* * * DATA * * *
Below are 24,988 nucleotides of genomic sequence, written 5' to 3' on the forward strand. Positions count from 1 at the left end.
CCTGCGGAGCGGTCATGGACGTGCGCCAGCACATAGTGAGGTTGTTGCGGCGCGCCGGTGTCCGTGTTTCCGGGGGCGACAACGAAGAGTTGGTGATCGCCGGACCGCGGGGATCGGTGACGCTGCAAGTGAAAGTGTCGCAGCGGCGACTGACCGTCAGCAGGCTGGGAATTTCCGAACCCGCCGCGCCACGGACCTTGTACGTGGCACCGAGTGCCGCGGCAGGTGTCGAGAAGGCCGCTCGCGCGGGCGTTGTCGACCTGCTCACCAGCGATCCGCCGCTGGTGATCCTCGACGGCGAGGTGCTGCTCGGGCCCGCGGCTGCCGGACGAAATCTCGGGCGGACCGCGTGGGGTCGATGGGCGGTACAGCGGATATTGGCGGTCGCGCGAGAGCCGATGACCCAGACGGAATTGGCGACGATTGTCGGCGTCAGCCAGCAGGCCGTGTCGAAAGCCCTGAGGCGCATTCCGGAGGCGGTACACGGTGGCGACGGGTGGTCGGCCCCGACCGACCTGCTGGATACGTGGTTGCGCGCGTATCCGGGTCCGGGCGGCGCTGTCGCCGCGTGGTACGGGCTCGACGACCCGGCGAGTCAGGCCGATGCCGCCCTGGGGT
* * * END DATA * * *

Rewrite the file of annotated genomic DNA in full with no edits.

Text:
Below are 24,988 nucleotides of genomic sequence, written 5' to 3' on the forward strand. Positions count from 1 at the left end.
CCTGCGGAGCGGTCATGGACGTGCGCCAGCACATAGTGAGGTTGTTGCGGCGCGCCGGTGTCCGTGTTTCCGGGGGCGACAACGAAGAGTTGGTGATCGCCGGACCGCGGGGATCGGTGACGCTGCAAGTGAAAGTGTCGCAGCGGCGACTGACCGTCAGCAGGCTGGGAATTTCCGAACCCGCCGCGCCACGGACCTTGTACGTGGCACCGAGTGCCGCGGCAGGTGTCGAGAAGGCCGCTCGCGCGGGCGTTGTCGACCTGCTCACCAGCGATCCGCCGCTGGTGATCCTCGACGGCGAGGTGCTGCTCGGGCCCGCGGCTGCCGGACGAAATCTCGGGCGGACCGCGTGGGGTCGATGGGCGGTACAGCGGATATTGGCGGTCGCGCGAGAGCCGATGACCCAGACGGAATTGGCGACGATTGTCGGCGTCAGCCAGCAGGCCGTGTCGAAAGCCCTGAGGCGCATTCCGGAGGCGGTACACGGTGGCGACGGGTGGTCGGCCCCGACCGACCTGCTGGATACGTGGTTGCGCGCGTATCCGGGTCCGGGCGGCGCTGTCGCCGCGTGGTACGGGCTCGACGACCCGGCGAGTCAGGCCGATGCCGCCCTGGGGT